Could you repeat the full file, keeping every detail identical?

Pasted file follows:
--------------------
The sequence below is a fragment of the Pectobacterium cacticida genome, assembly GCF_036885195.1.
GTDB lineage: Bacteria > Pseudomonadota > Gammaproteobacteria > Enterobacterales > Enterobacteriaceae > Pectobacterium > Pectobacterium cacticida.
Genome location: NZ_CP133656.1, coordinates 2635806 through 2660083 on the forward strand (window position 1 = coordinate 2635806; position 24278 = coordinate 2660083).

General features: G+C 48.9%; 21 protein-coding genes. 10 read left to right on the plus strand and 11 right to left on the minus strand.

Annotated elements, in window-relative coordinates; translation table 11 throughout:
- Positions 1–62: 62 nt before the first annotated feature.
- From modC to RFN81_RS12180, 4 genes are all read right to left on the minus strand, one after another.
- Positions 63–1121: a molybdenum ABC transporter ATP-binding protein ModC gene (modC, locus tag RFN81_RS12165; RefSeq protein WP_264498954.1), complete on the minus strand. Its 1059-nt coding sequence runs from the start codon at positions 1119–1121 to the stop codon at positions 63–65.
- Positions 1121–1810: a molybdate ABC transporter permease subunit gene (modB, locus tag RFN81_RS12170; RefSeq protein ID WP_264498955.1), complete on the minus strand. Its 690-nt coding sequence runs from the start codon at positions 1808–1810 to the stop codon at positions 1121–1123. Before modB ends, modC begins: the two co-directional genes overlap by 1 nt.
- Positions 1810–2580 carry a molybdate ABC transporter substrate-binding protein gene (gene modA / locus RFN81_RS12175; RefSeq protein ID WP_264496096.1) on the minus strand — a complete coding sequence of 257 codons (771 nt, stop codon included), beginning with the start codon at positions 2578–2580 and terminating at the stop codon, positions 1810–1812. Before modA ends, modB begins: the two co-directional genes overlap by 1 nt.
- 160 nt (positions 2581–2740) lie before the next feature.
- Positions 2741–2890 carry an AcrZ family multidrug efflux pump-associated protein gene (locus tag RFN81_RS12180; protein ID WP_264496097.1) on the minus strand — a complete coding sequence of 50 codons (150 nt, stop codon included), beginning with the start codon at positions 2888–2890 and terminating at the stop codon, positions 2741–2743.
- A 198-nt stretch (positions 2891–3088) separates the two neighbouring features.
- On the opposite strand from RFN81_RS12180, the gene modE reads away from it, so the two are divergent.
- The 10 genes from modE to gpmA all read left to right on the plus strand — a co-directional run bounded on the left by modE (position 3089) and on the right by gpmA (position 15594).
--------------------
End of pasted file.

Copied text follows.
The sequence below is a fragment of the Pectobacterium cacticida genome, assembly GCF_036885195.1.
GTDB lineage: Bacteria > Pseudomonadota > Gammaproteobacteria > Enterobacterales > Enterobacteriaceae > Pectobacterium > Pectobacterium cacticida.
Genome location: NZ_CP133656.1, coordinates 2635806 through 2660083 on the forward strand (window position 1 = coordinate 2635806; position 24278 = coordinate 2660083).

General features: G+C 48.9%; 21 protein-coding genes. 10 read left to right on the plus strand and 11 right to left on the minus strand.

Annotated elements, in window-relative coordinates; translation table 11 throughout:
- Positions 1–62: 62 nt before the first annotated feature.
- From modC to RFN81_RS12180, 4 genes are all read right to left on the minus strand, one after another.
- Positions 63–1121: a molybdenum ABC transporter ATP-binding protein ModC gene (modC, locus tag RFN81_RS12165; RefSeq protein WP_264498954.1), complete on the minus strand. Its 1059-nt coding sequence runs from the start codon at positions 1119–1121 to the stop codon at positions 63–65.
- Positions 1121–1810: a molybdate ABC transporter permease subunit gene (modB, locus tag RFN81_RS12170; RefSeq protein ID WP_264498955.1), complete on the minus strand. Its 690-nt coding sequence runs from the start codon at positions 1808–1810 to the stop codon at positions 1121–1123. Before modB ends, modC begins: the two co-directional genes overlap by 1 nt.
- Positions 1810–2580 carry a molybdate ABC transporter substrate-binding protein gene (gene modA / locus RFN81_RS12175; RefSeq protein ID WP_264496096.1) on the minus strand — a complete coding sequence of 257 codons (771 nt, stop codon included), beginning with the start codon at positions 2578–2580 and terminating at the stop codon, positions 1810–1812. Before modA ends, modB begins: the two co-directional genes overlap by 1 nt.
- 160 nt (positions 2581–2740) lie before the next feature.
- Positions 2741–2890 carry an AcrZ family multidrug efflux pump-associated protein gene (locus tag RFN81_RS12180; protein ID WP_264496097.1) on the minus strand — a complete coding sequence of 50 codons (150 nt, stop codon included), beginning with the start codon at positions 2888–2890 and terminating at the stop codon, positions 2741–2743.
- A 198-nt stretch (positions 2891–3088) separates the two neighbouring features.
- On the opposite strand from RFN81_RS12180, the gene modE reads away from it, so the two are divergent.
- The 10 genes from modE to gpmA all read left to right on the plus strand — a co-directional run bounded on the left by modE (position 3089) and on the right by gpmA (position 15594).